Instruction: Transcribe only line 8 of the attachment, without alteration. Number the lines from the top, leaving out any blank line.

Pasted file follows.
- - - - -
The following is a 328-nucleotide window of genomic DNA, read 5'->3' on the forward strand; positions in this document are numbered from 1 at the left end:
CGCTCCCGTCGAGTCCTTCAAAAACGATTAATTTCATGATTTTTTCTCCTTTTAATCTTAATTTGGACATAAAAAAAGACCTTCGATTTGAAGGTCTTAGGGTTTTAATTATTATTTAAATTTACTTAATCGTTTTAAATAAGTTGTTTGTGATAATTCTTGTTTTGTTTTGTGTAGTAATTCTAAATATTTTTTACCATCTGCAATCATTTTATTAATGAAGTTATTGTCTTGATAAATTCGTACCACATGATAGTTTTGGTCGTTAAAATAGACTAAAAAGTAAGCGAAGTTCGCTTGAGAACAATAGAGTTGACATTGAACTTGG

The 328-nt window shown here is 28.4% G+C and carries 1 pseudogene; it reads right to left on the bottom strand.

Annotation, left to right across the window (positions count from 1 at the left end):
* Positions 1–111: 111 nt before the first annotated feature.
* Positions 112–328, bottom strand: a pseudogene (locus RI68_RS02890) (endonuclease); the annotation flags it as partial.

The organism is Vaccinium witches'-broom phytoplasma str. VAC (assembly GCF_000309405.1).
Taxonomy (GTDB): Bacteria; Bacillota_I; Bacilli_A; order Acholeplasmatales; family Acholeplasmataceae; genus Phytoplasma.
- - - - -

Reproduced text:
Taxonomy (GTDB): Bacteria; Bacillota_I; Bacilli_A; order Acholeplasmatales; family Acholeplasmataceae; genus Phytoplasma.